Scientists have shown that ocean clams and worms are releasing a significant amount of potentially harmful greenhouse gas into the atmosphere.
The team, from Cardiff University and Stockholm University, have shown that the ocean critters are producing large amounts of the strongest greenhouse gases - methane and nitrous oxides - from the bacteria in their guts.
Methane gas is making its way into the water and then finally out into the atmosphere, contributing to global warming - methane has 28 times greater warming potential than carbon dioxide.
A detailed analysis showed that around 10 per cent of total methane emissions from the Baltic Sea may be due to clams and worms.
The researchers estimate that this is equivalent to as much methane given off as 20,000 dairy cows. This is as much as 10 per cent of the entire Welsh dairy cow population and 1 per cent of the entire UK dairy cow population.
The findings, which have been published in the journal Scientific Reports, point to a so far neglected source of greenhouse gases in the sea and could have a profound impact on decision makers.
It has been suggested that farming oysters, mussels and clams could be an effective solution against human pressures on the environment, such as eutrophication caused by the run-off of fertilisers into our waters.
The authors warn that stakeholders should consider these potential impacts before deciding whether to promote shellfish farming to large areas of the ocean.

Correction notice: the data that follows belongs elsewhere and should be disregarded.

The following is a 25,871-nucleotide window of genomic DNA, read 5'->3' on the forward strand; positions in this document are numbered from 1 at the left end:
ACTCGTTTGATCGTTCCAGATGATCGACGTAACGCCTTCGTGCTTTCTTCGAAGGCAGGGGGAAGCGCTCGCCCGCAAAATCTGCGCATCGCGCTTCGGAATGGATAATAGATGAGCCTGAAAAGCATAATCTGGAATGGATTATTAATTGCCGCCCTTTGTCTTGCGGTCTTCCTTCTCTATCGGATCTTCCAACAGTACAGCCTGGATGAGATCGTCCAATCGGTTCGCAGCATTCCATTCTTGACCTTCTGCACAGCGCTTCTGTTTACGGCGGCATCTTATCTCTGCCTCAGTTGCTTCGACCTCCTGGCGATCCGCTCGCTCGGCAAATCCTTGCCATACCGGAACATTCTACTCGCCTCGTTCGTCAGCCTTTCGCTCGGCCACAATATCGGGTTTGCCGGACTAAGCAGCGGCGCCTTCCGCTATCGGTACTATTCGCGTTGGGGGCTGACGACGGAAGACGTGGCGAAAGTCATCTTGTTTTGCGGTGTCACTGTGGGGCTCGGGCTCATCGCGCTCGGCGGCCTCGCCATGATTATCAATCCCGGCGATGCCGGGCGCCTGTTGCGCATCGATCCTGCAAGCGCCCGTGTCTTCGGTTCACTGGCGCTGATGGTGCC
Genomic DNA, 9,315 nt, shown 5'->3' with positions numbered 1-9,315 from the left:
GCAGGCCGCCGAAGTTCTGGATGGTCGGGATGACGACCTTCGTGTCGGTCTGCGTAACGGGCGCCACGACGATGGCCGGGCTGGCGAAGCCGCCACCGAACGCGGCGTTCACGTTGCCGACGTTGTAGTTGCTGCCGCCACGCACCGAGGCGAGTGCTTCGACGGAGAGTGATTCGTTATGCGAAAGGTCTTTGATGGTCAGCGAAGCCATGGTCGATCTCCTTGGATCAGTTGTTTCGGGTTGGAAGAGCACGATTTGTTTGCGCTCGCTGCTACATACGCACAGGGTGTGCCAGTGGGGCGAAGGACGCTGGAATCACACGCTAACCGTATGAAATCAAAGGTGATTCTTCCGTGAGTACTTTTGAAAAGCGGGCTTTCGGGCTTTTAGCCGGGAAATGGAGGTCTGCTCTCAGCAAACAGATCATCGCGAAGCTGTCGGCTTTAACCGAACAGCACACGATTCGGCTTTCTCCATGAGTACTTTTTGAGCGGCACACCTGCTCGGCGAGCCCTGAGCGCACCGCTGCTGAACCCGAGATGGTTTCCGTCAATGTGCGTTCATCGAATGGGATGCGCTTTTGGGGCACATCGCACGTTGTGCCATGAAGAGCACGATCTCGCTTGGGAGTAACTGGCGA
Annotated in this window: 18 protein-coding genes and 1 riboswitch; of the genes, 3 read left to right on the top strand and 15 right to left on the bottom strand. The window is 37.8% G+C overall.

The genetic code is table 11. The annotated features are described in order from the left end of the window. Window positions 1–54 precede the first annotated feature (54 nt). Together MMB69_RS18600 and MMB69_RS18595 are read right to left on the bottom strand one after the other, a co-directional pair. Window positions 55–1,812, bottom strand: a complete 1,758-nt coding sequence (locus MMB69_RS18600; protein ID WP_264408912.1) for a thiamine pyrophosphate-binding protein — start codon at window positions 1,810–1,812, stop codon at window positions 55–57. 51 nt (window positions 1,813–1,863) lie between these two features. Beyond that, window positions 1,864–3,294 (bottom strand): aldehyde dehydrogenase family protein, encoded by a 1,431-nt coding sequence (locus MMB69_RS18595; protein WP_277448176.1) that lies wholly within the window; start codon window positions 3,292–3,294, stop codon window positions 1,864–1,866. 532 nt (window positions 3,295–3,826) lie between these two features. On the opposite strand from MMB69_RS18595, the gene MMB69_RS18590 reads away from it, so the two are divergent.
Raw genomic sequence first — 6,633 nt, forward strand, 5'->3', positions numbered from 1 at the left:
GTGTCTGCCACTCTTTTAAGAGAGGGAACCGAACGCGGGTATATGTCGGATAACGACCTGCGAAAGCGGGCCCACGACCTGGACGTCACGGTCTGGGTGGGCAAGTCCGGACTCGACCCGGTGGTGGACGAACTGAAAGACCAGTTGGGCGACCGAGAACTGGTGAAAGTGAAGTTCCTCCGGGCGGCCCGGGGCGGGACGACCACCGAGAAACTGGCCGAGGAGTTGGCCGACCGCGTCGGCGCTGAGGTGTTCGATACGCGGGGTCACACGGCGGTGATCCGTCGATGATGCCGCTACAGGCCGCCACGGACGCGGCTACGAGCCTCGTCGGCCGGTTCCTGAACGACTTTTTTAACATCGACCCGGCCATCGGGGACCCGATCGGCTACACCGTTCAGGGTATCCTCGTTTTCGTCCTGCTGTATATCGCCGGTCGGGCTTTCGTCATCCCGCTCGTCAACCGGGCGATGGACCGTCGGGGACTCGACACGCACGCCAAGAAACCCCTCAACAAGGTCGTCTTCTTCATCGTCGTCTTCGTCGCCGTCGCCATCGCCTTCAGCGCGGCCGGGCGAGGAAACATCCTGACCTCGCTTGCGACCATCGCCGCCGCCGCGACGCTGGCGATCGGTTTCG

Co-author of the study Dr Ernest Chi Fru, from Cardiff University's School of Earth and Ocean Sciences, said: "What is puzzling is that the Baltic Sea makes up only about 0.1% of Earth's oceans, implying that globally, apparently harmless bivalve animals at the bottom of the world's oceans may in fact be contributing ridiculous amounts of greenhouse gases to the atmosphere that is unaccounted for."
Lead author of the study Dr Stefano Bonaglia, from Stockholm University, said: "It sounds funny but small animals in the seafloor may act like cows in a stable, both groups being important contributors of methane due to the bacteria in their gut.
"These small yet very abundant animals may play an important, but so far neglected, role in regulating the emissions of greenhouse gases in the sea."
To arrive at their results the team analysed trace gas, isotopes and molecules from the worms and clams, known as polychaetes and bivalves respectively, taken from ocean sediments in the Baltic Sea.
The team analysed both the direct and indirect contribution that these groups were having on methane and nitrous oxide production in the sea. The results showed that sediments containing clams and worms increased methane production by a factor of eight compared to completely bare sediments.
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